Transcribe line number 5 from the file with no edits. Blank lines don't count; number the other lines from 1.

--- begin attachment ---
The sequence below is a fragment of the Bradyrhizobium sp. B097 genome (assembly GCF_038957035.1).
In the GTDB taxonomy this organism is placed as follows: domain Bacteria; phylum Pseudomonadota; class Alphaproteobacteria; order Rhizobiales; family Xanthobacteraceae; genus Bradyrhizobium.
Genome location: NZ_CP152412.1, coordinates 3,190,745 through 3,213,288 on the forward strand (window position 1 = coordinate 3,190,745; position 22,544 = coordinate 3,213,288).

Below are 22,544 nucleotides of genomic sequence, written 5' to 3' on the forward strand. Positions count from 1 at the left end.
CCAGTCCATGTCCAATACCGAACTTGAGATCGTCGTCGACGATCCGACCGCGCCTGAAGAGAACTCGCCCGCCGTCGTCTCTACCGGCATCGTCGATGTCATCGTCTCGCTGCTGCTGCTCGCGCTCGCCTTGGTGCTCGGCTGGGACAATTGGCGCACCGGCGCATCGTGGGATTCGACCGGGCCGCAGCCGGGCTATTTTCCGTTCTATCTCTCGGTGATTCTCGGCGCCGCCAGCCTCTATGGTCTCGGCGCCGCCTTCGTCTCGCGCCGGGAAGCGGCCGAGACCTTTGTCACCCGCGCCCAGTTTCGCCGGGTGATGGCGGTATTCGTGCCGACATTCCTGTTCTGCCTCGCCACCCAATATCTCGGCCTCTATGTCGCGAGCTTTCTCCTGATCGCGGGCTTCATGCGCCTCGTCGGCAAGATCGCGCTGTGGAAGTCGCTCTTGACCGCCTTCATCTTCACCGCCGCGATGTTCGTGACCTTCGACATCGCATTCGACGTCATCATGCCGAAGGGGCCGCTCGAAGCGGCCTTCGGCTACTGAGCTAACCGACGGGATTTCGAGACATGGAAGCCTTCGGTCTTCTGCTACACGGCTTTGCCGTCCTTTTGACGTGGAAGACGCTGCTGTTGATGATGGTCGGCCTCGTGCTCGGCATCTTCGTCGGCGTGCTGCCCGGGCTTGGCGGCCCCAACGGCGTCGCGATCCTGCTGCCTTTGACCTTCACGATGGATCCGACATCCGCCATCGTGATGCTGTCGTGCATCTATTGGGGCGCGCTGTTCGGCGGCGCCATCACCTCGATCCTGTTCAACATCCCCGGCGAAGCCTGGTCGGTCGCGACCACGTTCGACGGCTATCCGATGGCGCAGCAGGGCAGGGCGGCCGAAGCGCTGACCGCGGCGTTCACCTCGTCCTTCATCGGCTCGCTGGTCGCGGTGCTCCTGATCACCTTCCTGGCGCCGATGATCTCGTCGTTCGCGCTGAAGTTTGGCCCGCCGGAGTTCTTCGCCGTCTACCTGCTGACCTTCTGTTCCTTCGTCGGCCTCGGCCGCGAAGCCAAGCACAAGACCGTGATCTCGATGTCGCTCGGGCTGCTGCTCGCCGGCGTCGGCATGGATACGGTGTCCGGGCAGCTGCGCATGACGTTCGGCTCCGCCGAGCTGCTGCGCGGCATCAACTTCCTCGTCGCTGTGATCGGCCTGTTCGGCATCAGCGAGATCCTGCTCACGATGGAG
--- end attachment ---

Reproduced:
CCAGTCCATGTCCAATACCGAACTTGAGATCGTCGTCGACGATCCGACCGCGCCTGAAGAGAACTCGCCCGCCGTCGTCTCTACCGGCATCGTCGATGTCATCGTCTCGCTGCTGCTGCTCGCGCTCGCCTTGGTGCTCGGCTGGGACAATTGGCGCACCGGCGCATCGTGGGATTCGACCGGGCCGCAGCCGGGCTATTTTCCGTTCTATCTCTCGGTGATTCTCGGCGCCGCCAGCCTCTATGGTCTCGGCGCCGCCTTCGTCTCGCGCCGGGAAGCGGCCGAGACCTTTGTCACCCGCGCCCAGTTTCGCCGGGTGATGGCGGTATTCGTGCCGACATTCCTGTTCTGCCTCGCCACCCAATATCTCGGCCTCTATGTCGCGAGCTTTCTCCTGATCGCGGGCTTCATGCGCCTCGTCGGCAAGATCGCGCTGTGGAAGTCGCTCTTGACCGCCTTCATCTTCACCGCCGCGATGTTCGTGACCTTCGACATCGCATTCGACGTCATCATGCCGAAGGGGCCGCTCGAAGCGGCCTTCGGCTACTGAGCTAACCGACGGGATTTCGAGACATGGAAGCCTTCGGTCTTCTGCTACACGGCTTTGCCGTCCTTTTGACGTGGAAGACGCTGCTGTTGATGATGGTCGGCCTCGTGCTCGGCATCTTCGTCGGCGTGCTGCCCGGGCTTGGCGGCCCCAACGGCGTCGCGATCCTGCTGCCTTTGACCTTCACGATGGATCCGACATCCGCCATCGTGATGCTGTCGTGCATCTATTGGGGCGCGCTGTTCGGCGGCGCCATCACCTCGATCCTGTTCAACATCCCCGGCGAAGCCTGGTCGGTCGCGACCACGTTCGACGGCTATCCGATGGCGCAGCAGGGCAGGGCGGCCGAAGCGCTGACCGCGGCGTTCACCTCGTCCTTCATCGGCTCGCTGGTCGCGGTGCTCCTGATCACCTTCCTGGCGCCGATGATCTCGTCGTTCGCGCTGAAGTTTGGCCCGCCGGAGTTCTTCGCCGTCTACCTGCTGACCTTCTGTTCCTTCGTCGGCCTCGGCCGCGAAGCCAAGCACAAGACCGTGATCTCGATGTCGCTCGGGCTGCTGCTCGCCGGCGTCGGCATGGATACGGTGTCCGGGCAGCTGCGCATGACGTTCGGCTCCGCCGAGCTGCTGCGCGGCATCAACTTCCTCGTCGCTGTGATCGGCCTGTTCGGCATCAGCGAGATCCTGCTCACGATGGAG